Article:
"Nobody likes him, nobody wants to work with him, he got nothing done. He was a career politician." So says Hillary Clinton of her former Senate colleague and 2016 rival for the Democratic nomination, Bernie Sanders.

Her assessment of Sanders' populist-socialist agenda?

"It's all just baloney and I feel so bad that people got sucked into it."

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On the holiday set aside in 2020 to honor Martin Luther King, the premier advocate of nonviolent Gandhian civil disobedience, thousands of gun owners gathered in Richmond to petition peacefully for their rights.

King had preached that there was a higher law that justified breaking existing laws that mandated racial segregation.

When Rosa Parks refused to give up her seat in the front of the bus in Montgomery, when Freedom Riders integrated bus terminals, when black students sat at segregated lunch counters in North Carolina, they challenged state law in the name of what they said was a higher law.

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About the impeachment of President Donald Trump she engineered with her Democratic majority, Nancy Pelosi said Wednesday: "It's not personal. It's not political. It's not partisan. It's patriotic."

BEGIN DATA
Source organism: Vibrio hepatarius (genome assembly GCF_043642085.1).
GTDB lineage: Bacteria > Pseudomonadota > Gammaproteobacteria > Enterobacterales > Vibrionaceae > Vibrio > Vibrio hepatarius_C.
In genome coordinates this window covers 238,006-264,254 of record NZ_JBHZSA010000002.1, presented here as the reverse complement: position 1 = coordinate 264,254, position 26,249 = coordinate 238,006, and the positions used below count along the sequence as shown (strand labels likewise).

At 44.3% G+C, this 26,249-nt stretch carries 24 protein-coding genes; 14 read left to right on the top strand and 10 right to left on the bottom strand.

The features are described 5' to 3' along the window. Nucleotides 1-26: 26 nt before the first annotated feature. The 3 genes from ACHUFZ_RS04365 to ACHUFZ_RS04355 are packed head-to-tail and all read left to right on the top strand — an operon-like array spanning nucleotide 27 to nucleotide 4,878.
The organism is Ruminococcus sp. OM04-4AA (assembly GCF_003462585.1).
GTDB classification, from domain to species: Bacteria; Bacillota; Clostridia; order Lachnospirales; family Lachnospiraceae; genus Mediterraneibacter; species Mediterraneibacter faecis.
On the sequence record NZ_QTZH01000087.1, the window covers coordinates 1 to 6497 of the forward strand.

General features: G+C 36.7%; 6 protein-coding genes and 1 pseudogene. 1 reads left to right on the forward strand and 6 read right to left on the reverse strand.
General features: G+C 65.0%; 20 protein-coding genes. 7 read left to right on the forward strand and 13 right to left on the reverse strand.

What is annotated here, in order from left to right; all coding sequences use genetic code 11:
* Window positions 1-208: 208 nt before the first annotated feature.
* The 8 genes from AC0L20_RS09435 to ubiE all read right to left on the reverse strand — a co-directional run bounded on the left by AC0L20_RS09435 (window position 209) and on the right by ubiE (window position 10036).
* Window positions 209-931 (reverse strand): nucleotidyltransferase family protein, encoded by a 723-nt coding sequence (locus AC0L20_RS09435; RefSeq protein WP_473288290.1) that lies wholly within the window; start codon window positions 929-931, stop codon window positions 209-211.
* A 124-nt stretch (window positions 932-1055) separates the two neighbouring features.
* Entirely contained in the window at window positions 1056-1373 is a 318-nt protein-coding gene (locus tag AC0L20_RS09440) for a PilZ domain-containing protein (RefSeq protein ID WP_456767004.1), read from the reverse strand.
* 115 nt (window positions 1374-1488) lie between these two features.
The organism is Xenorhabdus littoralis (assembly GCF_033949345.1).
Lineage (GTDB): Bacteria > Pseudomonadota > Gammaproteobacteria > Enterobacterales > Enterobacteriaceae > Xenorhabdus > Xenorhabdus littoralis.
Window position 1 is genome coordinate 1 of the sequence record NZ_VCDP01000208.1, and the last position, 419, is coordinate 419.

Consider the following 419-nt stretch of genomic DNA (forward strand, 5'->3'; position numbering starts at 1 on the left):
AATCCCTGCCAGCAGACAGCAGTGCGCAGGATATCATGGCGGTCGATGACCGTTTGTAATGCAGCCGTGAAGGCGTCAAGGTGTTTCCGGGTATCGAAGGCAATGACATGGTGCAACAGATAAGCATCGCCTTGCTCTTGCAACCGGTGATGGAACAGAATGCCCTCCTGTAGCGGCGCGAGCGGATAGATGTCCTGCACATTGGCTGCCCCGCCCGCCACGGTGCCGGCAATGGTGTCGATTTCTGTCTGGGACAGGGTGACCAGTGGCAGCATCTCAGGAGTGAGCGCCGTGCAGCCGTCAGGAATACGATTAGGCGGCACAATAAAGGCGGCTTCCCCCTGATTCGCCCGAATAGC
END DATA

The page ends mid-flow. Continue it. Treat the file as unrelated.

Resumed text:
Seriously, Madam Speaker? Not political? Not partisan?

Why then were all eight House members chosen as managers to prosecute the case against Trump, who ceremoniously escorted the articles across the Capitol, all Democrats? Why did the articles of impeachment receive not a single Republican vote on the House floor?

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The directed killing of Gen. Qassem Soleimani, Iran's blood-soaked field marshal in the "forever war" of the Middle East, has begun to roil the politics of both the region and the USA.

A stunned and shaken Iran retaliated by firing a dozen missiles at two U.S. bases in Iraq. Yet, before launching the attack, Iran signaled that its retaliation would be strictly proportionate, to avoid an escalation.

U.S. forces were warned where the missiles would hit. Result: zero U.S. casualties in the two strikes.

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Since 1969, "Virginia Is for Lovers" has been the tourism and travel slogan of the Commonwealth of Virginia. Advertising Age called it "one of the most iconic ad campaigns in the past 50 years."

But the Virginia of 2020 seems to be another country than the friendly commonwealth to which this writer moved four decades ago.

Charlottesville, home to Thomas Jefferson's University of Virginia, has become famous as the site of a 2017 Klan-Nazi clash with antifa over the removal of a statue of Robert E. Lee from a municipal park. During the clash, protester Heather Heyer was run over and killed.

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